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CRUISE VIEWS

No bingo, just Alaska wilderness

June 29, 2003|Harry Basch | Special to The Times

The last morning of the cruise was supposed to be for sleeping in. But at 7 a.m. an announcement blared forth from the cabin speaker that killer whales were ahead and the skiff would be lowered in a few minutes.

I was on an Alaska cruise, but it wasn't the usual Inside Passage or Glacier Bay trip on a ship carrying scores of passengers. We skipped the major towns, where four or more mega-ships can disgorge thousands of passengers. Our daily activities were not bingo, pool games and napkin folding.

I was aboard American Safari Cruises' Safari Escape, a 12-passenger luxury yacht, which boasts that it's the smallest cruise ship in Alaska. The boat is 119 feet long and has six passenger cabins, some with twin bunks, others with queen or king beds; one cabin has a sauna. All have private bathrooms with compact showers.

The ship's main social area is the salon and dining room, a large area with plush couches and leather armchairs, a bar and a dining table. There are a VCR, books on whales and glaciers and other information about Alaska.

Our expedition leader, Renee Weber, who is part historian, part geologist, part ichthyologist and all-round den mother, held our group of nine passengers together. The cruise staff -- Jenny and Kristy -- kept our cabins neat, served food and beverages and gave an occasional assist into a kayak or the Zodiac skiff.

Capt. Winston Warr, along with Shawanda Lamkin, his engineer and mate, sought out-of-the-way inlets and coves, keeping an eye out for whales, porpoises and bears.

Chef Dave Gibson rounded out the crew and prepared inventive and tasty meals. Crumb-encrusted sea scallops on a bed of couscous, rack of lamb and scampi with risotto were topped another evening by a crab feast.

But as nice as the yacht is, it is not the focus of the cruise. Alaska is

Many days started early with a ride in a skiff. On our first morning we donned survival suits, which made us look like the Michelin man, and set forth up Tracy Arm for close views of Sawyer and Little Sawyer glaciers.

The sea was filled with large chunks of ice that had fallen from the glacier, and as we sat quietly bobbing in the water, surrounded by ice floes covered with snoozing harbor seals and their pups, a sudden crack, like a rifle shot, announced the calving of the glacier. Chunks of ice the size of a two-story building slid with a roar into the sea.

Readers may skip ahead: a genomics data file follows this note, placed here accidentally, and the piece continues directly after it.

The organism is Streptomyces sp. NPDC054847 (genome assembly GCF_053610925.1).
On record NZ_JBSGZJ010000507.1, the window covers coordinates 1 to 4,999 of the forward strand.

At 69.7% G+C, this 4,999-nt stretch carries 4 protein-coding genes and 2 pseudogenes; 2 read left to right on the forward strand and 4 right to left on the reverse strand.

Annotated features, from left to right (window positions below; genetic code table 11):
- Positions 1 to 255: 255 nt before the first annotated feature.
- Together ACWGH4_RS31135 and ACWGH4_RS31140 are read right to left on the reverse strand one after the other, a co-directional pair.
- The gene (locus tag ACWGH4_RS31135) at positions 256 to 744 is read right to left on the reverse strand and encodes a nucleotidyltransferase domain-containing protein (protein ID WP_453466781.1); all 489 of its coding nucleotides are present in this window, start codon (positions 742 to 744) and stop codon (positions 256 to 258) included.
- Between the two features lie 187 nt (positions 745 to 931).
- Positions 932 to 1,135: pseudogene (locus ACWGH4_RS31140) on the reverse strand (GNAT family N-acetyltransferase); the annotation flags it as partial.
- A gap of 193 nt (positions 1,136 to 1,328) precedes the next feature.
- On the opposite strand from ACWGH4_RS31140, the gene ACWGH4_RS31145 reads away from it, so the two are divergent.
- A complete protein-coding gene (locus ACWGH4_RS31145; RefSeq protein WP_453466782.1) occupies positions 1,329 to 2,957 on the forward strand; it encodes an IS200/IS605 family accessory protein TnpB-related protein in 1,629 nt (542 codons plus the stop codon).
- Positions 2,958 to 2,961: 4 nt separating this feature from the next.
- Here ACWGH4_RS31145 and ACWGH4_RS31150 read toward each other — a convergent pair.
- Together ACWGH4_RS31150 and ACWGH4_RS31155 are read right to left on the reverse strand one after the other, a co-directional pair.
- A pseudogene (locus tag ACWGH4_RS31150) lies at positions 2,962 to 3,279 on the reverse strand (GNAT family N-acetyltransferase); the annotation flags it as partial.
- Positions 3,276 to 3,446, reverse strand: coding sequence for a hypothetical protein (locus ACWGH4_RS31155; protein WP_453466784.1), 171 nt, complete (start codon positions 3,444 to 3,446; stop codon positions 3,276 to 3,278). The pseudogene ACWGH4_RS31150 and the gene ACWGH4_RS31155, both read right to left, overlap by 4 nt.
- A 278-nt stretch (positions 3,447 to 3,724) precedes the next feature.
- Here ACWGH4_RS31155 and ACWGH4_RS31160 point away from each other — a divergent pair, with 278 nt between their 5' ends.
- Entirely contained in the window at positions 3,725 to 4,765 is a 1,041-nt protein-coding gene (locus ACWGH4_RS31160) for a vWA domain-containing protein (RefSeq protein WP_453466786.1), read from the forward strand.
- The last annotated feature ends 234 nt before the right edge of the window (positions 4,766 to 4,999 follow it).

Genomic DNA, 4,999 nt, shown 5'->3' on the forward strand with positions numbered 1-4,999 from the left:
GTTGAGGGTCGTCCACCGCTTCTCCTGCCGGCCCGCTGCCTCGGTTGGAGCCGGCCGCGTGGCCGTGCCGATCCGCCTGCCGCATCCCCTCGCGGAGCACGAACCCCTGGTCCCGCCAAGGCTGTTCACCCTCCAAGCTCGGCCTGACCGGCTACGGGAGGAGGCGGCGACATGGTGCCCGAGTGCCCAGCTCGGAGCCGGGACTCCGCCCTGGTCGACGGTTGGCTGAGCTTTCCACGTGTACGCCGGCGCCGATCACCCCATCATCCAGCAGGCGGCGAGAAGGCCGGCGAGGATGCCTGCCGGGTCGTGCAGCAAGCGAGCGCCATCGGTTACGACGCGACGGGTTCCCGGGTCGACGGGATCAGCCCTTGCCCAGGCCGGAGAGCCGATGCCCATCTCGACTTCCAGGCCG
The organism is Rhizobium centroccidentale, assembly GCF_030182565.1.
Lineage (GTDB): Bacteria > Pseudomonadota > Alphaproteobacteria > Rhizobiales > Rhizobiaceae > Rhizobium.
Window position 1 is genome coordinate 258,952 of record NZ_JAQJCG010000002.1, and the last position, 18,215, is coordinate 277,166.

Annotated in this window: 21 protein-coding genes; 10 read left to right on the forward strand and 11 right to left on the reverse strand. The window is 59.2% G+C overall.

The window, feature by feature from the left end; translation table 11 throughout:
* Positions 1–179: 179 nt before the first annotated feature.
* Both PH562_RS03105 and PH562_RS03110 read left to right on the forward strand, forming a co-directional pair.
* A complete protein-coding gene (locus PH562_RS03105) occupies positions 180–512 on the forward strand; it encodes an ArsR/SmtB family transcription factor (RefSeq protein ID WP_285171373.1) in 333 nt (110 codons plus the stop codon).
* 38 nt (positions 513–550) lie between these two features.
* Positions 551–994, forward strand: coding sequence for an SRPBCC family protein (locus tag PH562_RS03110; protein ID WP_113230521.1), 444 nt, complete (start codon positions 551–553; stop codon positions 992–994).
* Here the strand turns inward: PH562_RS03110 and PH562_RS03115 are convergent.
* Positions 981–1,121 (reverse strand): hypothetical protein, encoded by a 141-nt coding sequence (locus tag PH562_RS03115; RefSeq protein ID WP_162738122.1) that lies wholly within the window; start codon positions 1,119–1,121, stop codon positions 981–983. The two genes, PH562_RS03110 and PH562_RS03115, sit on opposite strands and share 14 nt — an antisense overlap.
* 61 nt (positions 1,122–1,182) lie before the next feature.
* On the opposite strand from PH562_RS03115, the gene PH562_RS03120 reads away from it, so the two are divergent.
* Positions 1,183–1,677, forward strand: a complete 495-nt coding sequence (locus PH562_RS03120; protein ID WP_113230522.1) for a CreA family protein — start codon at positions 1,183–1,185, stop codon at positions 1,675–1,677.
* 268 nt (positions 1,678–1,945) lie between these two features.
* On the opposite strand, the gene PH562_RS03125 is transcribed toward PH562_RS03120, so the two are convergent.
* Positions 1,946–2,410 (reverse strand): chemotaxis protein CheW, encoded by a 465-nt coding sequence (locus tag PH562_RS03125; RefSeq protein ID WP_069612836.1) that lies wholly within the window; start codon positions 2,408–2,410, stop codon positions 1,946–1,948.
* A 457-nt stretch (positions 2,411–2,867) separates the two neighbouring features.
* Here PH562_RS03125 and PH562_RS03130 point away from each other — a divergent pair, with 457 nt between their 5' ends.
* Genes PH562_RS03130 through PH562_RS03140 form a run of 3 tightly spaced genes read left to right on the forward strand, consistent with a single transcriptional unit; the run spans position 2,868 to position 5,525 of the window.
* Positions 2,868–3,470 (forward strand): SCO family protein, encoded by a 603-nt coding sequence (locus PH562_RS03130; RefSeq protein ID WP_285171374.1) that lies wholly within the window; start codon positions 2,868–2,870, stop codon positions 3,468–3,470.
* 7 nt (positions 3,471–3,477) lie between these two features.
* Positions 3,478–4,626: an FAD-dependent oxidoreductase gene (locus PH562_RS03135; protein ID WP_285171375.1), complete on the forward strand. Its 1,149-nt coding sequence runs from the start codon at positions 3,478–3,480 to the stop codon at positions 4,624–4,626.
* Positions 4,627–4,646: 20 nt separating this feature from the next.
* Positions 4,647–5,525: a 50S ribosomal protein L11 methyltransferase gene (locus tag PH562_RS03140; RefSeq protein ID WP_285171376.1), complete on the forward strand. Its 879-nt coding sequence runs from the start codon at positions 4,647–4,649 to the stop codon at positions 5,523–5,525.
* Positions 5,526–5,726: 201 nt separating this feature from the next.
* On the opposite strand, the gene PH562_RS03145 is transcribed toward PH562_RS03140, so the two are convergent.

Another morning skiff ride took us to a rocky beach that was home to hundreds of sea lions. Some were barking; others managed to sleep through the din. A pre-breakfast kayak expedition on another morning gave us a view of a young brown bear that played hide-and-seek with us as we paddled around an island.

Weber's talks on glaciers, whales and bears were always informative and sometimes amusing. When she led us on afternoon rain forest hikes, she pointed out rare plants and explained how indigenous people used them for medicine. The walks were strenuous for some, and the groups were split according to physical ability. This is not a cruise for the infirm or for young children.

Alaskan weather changes from minute to minute. A sunny morning can turn into a wet afternoon, so rain gear is a must. The rain never bothered me, whether I was hiking, kayaking or riding in the skiff. But the top-deck hot tub was welcome.

We spent most afternoons looking for wildlife. Eagles were plentiful, swooping and cruising or sitting regally on tall timbers. Herring gulls and pigeon guillemots glided by beside arctic terns. Under the water were giant starfish and sunfish; jellyfish and sea snakes were easy to see.

Dolphins would appear and swim with us, diving under the bow and leaping into the air.

Our excitement grew when a humpback was sighted. We sat in the skiff only a few yards away as one snared a school of herring by "bubble netting": The whale created a wall of air bubbles, using the shoreline as a barrier. Then with a lunge, mouth agape, it swept up hundreds of fish, expelling the water through the baleen in its jaw.

Every evening the yacht would anchor in a secluded cove, and after dinner kayaks were launched for a lazy paddle in the Alaskan twilight.

American Safari Cruises sails between Juneau and Prince Rupert every summer. Brochure rates for an eight-day cruise on the Safari Escape range from $537 to $936 a day per person, which includes a floatplane ride over LeConte Glacier. Early booking discounts are available.

The yacht will sail in the Pacific Northwest and California wine country in the fall and in the Gulf of California and Costa Rica from December to April.

For more information, call (888) 862-8881, www.amsafari.com.

Harry Basch travels as a guest of the cruise lines. Cruise Views appears twice a month.

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